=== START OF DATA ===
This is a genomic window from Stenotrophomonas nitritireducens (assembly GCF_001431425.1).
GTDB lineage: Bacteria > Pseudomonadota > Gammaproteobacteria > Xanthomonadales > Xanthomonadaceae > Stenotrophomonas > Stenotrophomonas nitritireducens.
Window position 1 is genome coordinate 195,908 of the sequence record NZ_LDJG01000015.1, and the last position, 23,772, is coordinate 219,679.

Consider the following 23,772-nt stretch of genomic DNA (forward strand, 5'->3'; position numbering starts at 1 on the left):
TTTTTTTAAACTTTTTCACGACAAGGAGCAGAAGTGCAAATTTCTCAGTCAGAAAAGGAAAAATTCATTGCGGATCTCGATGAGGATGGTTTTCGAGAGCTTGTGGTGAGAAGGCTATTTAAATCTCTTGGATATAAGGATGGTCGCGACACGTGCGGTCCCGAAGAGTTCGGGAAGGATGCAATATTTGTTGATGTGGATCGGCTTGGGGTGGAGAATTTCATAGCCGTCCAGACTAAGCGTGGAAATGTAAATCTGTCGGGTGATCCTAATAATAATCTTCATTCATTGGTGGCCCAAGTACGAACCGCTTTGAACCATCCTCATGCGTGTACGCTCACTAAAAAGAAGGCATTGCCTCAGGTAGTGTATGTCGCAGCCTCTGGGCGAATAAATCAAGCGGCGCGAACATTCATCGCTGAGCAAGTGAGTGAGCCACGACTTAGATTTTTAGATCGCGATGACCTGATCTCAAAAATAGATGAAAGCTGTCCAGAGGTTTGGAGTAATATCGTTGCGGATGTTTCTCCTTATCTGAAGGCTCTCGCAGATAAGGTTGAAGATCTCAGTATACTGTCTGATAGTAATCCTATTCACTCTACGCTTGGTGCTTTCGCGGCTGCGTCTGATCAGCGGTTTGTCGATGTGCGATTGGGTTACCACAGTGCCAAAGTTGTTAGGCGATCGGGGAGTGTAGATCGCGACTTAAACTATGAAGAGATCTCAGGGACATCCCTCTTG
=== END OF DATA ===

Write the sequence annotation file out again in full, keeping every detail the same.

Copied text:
This is a genomic window from Stenotrophomonas nitritireducens (assembly GCF_001431425.1).
GTDB lineage: Bacteria > Pseudomonadota > Gammaproteobacteria > Xanthomonadales > Xanthomonadaceae > Stenotrophomonas > Stenotrophomonas nitritireducens.
Window position 1 is genome coordinate 195,908 of the sequence record NZ_LDJG01000015.1, and the last position, 23,772, is coordinate 219,679.

Consider the following 23,772-nt stretch of genomic DNA (forward strand, 5'->3'; position numbering starts at 1 on the left):
TTTTTTTAAACTTTTTCACGACAAGGAGCAGAAGTGCAAATTTCTCAGTCAGAAAAGGAAAAATTCATTGCGGATCTCGATGAGGATGGTTTTCGAGAGCTTGTGGTGAGAAGGCTATTTAAATCTCTTGGATATAAGGATGGTCGCGACACGTGCGGTCCCGAAGAGTTCGGGAAGGATGCAATATTTGTTGATGTGGATCGGCTTGGGGTGGAGAATTTCATAGCCGTCCAGACTAAGCGTGGAAATGTAAATCTGTCGGGTGATCCTAATAATAATCTTCATTCATTGGTGGCCCAAGTACGAACCGCTTTGAACCATCCTCATGCGTGTACGCTCACTAAAAAGAAGGCATTGCCTCAGGTAGTGTATGTCGCAGCCTCTGGGCGAATAAATCAAGCGGCGCGAACATTCATCGCTGAGCAAGTGAGTGAGCCACGACTTAGATTTTTAGATCGCGATGACCTGATCTCAAAAATAGATGAAAGCTGTCCAGAGGTTTGGAGTAATATCGTTGCGGATGTTTCTCCTTATCTGAAGGCTCTCGCAGATAAGGTTGAAGATCTCAGTATACTGTCTGATAGTAATCCTATTCACTCTACGCTTGGTGCTTTCGCGGCTGCGTCTGATCAGCGGTTTGTCGATGTGCGATTGGGTTACCACAGTGCCAAAGTTGTTAGGCGATCGGGGAGTGTAGATCGCGACTTAAACTATGAAGAGATCTCAGGGACATCCCTCTTG